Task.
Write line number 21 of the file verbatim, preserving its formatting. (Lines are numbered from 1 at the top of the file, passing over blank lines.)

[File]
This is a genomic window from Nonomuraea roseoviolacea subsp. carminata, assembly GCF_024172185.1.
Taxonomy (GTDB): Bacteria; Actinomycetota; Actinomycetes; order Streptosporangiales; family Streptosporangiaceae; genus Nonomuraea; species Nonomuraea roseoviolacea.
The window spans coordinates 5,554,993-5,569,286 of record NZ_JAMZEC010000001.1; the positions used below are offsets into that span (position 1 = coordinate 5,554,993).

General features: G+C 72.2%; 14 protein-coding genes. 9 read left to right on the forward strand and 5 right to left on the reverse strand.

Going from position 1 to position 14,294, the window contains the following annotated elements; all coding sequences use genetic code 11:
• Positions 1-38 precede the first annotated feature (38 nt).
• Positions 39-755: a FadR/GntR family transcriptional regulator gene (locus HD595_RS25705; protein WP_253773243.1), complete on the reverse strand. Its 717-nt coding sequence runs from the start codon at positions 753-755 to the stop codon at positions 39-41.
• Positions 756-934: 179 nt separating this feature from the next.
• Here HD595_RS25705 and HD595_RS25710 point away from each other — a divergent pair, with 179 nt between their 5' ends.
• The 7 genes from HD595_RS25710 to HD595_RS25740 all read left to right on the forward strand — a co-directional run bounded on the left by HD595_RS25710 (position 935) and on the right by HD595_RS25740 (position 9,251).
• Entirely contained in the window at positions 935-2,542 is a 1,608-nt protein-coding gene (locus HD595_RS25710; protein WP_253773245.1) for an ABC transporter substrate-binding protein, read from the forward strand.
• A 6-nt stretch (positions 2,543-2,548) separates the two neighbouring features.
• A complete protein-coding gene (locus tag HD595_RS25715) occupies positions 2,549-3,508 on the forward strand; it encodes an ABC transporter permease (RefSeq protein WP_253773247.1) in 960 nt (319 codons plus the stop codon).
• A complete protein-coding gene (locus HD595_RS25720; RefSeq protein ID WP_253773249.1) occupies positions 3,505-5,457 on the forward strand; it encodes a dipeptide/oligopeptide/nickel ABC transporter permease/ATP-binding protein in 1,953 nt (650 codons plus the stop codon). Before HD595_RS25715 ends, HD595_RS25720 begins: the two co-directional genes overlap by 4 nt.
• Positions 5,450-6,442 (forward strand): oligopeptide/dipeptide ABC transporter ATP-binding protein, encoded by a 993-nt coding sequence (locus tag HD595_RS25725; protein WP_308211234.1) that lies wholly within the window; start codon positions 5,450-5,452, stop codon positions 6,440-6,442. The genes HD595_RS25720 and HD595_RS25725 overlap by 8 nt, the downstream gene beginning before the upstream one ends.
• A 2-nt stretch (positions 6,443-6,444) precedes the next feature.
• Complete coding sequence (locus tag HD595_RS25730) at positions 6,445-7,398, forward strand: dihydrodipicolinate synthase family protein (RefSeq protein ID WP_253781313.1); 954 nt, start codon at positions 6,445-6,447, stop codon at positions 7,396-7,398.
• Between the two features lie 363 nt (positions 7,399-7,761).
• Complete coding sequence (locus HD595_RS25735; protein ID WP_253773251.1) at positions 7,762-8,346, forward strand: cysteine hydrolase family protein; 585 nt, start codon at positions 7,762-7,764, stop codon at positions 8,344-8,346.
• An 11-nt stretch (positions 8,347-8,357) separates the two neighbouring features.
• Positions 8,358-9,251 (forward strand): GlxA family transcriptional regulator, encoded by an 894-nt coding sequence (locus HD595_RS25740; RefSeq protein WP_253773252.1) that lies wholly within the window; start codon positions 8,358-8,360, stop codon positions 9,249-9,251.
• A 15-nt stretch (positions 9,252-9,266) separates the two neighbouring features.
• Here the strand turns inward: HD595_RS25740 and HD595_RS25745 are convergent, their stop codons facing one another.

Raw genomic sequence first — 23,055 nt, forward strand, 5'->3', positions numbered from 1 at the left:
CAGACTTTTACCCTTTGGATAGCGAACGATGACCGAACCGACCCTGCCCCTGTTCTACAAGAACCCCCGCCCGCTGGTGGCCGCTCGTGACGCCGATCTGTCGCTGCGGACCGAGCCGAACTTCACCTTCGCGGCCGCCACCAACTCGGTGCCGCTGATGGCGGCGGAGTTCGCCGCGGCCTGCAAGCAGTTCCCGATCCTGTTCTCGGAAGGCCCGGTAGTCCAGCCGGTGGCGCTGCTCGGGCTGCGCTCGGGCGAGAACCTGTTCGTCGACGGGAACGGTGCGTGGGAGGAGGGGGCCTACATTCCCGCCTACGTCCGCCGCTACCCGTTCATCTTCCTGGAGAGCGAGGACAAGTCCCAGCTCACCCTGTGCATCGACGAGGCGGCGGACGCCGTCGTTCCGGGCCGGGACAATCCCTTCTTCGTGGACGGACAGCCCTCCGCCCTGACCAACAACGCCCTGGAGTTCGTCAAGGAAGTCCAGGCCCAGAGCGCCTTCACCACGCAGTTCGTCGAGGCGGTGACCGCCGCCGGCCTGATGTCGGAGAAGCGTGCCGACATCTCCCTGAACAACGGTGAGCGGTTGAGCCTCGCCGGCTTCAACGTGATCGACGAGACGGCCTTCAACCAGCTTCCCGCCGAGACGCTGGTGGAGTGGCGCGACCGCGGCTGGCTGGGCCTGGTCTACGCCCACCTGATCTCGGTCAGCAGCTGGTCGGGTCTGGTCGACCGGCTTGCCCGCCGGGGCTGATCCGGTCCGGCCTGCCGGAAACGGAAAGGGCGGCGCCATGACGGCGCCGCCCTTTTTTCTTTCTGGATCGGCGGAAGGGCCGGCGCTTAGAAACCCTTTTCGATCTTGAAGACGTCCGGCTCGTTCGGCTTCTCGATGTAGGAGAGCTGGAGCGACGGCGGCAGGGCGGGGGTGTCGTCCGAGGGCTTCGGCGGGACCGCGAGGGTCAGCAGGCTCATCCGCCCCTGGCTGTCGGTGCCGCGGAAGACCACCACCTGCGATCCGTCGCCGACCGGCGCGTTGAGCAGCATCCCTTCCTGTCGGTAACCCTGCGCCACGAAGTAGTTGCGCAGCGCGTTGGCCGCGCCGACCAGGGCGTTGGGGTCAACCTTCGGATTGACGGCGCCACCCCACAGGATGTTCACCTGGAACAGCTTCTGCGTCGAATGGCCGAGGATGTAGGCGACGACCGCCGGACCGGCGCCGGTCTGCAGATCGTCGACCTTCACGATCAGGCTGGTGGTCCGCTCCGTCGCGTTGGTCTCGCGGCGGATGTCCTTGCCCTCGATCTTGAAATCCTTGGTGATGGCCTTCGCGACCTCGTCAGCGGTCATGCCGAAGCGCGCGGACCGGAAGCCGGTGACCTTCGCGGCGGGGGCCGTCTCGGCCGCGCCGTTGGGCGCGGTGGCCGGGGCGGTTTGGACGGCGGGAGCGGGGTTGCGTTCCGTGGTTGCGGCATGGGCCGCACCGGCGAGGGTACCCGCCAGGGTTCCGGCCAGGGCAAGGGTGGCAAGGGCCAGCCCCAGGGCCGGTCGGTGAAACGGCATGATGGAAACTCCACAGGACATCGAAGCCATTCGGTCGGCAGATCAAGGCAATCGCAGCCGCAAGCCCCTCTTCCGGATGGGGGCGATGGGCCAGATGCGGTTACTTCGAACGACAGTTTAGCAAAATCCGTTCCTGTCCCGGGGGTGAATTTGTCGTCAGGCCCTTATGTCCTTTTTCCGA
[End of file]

• Positions 8,358-9,251 (forward strand): GlxA family transcriptional regulator, encoded by an 894-nt coding sequence (locus HD595_RS25740; RefSeq protein WP_253773252.1) that lies wholly within the window; start codon positions 8,358-8,360, stop codon positions 9,249-9,251.